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I was at a home inspector seminar a few days ago where the presenter was discussing furnace blower speeds. He said that slowing the blower speed in heat mode can allow for more heat into the home and lower utility bills (due to more even heat and less power consumed). The idea sounds valid.

I noticed that my Carrier Weathermaker 9200 has the fan set (for heat mode) to low-medium by manufacturer default. Do you heating guys recommend trying a gas fired furnace is low blower speed for the reasons the presenter mentioned?

Of course, I'd leave the fan speed on High for A/C mode.

Just curious...

Maybe it's just me, but I'd call Carrier, get a tech on the phone, and ask the tech to tell me if the presenter is correct or a folklorist. (As we all know, there's plenty of folklore blowing out of HI "schools.") I think I'd get a better answer from a manufacturer's tech than I would from an HI "instructor." (As we all know, HIs' opinions vary all over the place...)

Speaking just for myself, I wouldn't change anything on the say-so of an HI "instructor."

WJ

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During the winter months, we often close the window that is closest to the fire a couple of inches. That smaller window opening lowers the amount (speed) of the wind blowing through the house and allows for more heat to escape from the smoke. In the summer we will open that window fully up to allow more wind to blow over the ice, for cooling purposes. So, I guess he is right.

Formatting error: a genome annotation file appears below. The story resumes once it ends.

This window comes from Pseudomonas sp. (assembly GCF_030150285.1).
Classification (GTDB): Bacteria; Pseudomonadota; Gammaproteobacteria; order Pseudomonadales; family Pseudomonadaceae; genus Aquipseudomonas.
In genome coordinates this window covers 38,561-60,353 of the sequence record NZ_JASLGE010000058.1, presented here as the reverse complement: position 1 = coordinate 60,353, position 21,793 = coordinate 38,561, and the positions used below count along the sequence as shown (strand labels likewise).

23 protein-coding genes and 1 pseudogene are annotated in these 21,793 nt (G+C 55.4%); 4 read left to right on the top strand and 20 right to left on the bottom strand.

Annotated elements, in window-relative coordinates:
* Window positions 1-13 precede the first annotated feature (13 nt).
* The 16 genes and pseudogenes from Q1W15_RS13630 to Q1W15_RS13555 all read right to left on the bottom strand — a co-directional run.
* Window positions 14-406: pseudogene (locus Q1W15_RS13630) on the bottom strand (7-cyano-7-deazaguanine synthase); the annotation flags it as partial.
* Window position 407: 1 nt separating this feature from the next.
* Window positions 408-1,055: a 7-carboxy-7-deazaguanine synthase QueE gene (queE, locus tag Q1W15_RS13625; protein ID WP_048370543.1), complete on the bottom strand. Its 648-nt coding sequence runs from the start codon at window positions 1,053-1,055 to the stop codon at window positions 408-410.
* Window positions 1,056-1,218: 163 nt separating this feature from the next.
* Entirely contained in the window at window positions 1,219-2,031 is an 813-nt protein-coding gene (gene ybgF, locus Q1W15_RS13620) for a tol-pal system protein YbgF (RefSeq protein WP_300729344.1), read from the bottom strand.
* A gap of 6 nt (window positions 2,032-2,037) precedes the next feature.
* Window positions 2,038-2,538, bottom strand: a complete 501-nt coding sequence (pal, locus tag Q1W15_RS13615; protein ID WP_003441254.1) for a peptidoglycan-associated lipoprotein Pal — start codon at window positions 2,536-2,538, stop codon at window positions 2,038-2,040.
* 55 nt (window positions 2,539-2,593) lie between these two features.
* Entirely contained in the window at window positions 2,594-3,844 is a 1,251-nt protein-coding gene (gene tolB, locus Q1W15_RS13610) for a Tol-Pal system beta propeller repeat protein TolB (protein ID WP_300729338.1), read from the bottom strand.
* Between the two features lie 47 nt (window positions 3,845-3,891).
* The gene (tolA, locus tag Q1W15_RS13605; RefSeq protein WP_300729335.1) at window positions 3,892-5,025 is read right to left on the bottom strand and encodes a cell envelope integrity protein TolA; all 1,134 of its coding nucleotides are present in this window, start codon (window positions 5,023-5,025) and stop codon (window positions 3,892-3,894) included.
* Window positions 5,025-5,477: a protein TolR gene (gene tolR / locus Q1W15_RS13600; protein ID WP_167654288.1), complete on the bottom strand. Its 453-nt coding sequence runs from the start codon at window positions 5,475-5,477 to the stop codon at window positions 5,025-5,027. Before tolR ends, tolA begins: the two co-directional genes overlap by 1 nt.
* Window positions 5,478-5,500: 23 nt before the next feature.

For the record I think your instructor is a tad on the goofy side and likely is not used to being challenged. Call a couple of furnace tradespeople or mfg rep.

This reminds me of an old friend of many inspectors that claimed air moving through ductwork approaches 400miles per hour!

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I dunno,

There might be something to it. I'd always thought it was goofy that when I increase the heat in my car the fan would automatically slow down on certain settings. I thought it might just be that brand car or that I might have a bad switch but when my wife got her beamer I discovered that when the heat is thermostatically controlled the fan actually runs slower for higher heat.

ONE TEAM - ONE FIGHT!!!

Mike

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The main system in my home has a three speed blower.

I have a three speed blower also. The first setting is when the burner is burning at low fire (40,000 BTU's); the second is when the burner is burning at normal fire (60,000 BTU's); and the third speed is when the air conditioner is running. My parents had basically the same furnace only they had a fourth speed so when there was no call for heat or cooling, the blower would run really slow to keep the air circulating throughout the house plus it constantly filtered the air that passed through the hepa filter.